“I hate to think of not singing anymore,” says Mavis, “and I’m not gonna think like that, because I’m gonna sing for as long as I live—if it’s not on a record, I’ll go down in the subway if I must. I’m already old-school, I can only go so far; I know that my records are not selling like Beyoncé and those kids, but I’m making my mark and they’re allowing me to do that. And this record here, with all of these great songwriters writing songs for me, it just takes me… It’s such a good feeling that I can be here, like Pops wanted me to be, to continue singing, and if he was here…I know he can hear me, I know he’s with me, so I’m just grateful that I can make my father smile one more time. God continues to bless me. Just like Benjamin Booker wrote, ‘I got friends and I got love around me, I got people, the people who love me.’ I’m living on a high note, I’m above the clouds. I’m just so grateful. I must be the happiest old girl in the world. Yes, indeed.”
And with those words, her high note is revealed not as a pinnacle of ease and wealth but as a righteous life. Mavis is here, having weaved in and through all that fabric for all these many years, to show us that true joy lies simply in living for others. It’s the sermon Dr. King gave all those years ago, and we must be grateful that she is able to give it to us now. Mavis, take us—not only there, but back, up, and through.
Since her first recording at age 13 in 1954, Mavis Staples has learned from, worked with, and schooled countless legends from all arenas, and has brought her own timeless talent to each and every performance. Who else can claim to have answered the call time and time again, to become a leading voice of not just a generation, but of multiple eras and in myriad manifestations? Who else was there to sell a million gospel records, walk beside Dr. Martin Luther King, sing with Mahalia Jackson, to help lead the ‘70s soul-power movement, to seize the spotlight during “The Last Waltz,” to serve as muse to both Bob Dylan and Prince at the peak of their careers, and to win over 21st-century fans with a trio of deeply spiritual solo albums produced by Ry Cooder (2007’s We’ll Never Turn Back) and by Wilco’s Jeff Tweedy (2010’s Grammy winning You Are Not Alone and 2013’s critically acclaimed and Grammy-nominated One True Vine)?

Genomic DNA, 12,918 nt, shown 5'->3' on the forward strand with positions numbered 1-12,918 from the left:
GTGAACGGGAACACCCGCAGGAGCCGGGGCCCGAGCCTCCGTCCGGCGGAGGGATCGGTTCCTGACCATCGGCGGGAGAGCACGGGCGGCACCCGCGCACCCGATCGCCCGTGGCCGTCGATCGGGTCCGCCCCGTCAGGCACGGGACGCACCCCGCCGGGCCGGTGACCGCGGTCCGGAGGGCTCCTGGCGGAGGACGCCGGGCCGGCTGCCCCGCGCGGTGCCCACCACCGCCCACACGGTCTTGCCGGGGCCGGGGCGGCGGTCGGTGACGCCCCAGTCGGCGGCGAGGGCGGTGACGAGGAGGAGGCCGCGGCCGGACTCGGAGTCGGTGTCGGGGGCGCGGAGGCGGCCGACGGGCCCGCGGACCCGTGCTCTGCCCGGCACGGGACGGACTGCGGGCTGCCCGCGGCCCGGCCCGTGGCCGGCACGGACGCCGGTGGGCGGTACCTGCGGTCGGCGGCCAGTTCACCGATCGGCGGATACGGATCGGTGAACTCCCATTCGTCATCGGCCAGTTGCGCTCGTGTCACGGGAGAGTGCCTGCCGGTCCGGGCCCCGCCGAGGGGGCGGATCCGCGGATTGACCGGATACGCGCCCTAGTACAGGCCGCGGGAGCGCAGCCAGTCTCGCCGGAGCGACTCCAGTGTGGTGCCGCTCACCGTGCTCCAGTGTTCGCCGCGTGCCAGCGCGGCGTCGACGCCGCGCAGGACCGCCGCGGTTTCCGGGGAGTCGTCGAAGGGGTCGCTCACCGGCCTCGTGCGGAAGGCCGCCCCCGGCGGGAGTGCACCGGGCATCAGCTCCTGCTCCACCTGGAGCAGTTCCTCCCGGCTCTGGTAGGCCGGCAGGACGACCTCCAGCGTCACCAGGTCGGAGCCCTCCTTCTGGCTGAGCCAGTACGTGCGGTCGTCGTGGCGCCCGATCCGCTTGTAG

The answer, of course, is that there is only the mighty Mavis.
From the Delta-inflected gospel sound she helped create in the 1950s with her father, Pops, and her brother and sisters as The Staple Singers, to the engaged protest and freedom songs of the Civil Rights era, and then on pop radio during the rise of Stax with a series of soul anthems like “I’ll Take You There” and “Respect Yourself,” to covers of Dylan, Stills, and Talking Heads, to 21-st century collaborations with Dr. John, Van Morrison, Billy Preston, Zac Brown and Willie Nelson, to her most recent revival and partnership with fellow Chicagoan Tweedy, the one constant has been Mavis and her singular voice. Rising up through the fertile Chicago scene that also birthed Sam Cooke, Curtis Mayfield, and Lou Rawls and into a greater role as a worldwide musical icon, Mavis’ journey through all of these spheres has pushed her forward, and she refuses to rest on her laurels. As intellectually curious and tireless as a teenager, she has embraced her evolution, never ceasing to absorb new sounds and ideas as she rises to meet the challenges of longevity and bringing her message of hope and positivity to new listeners.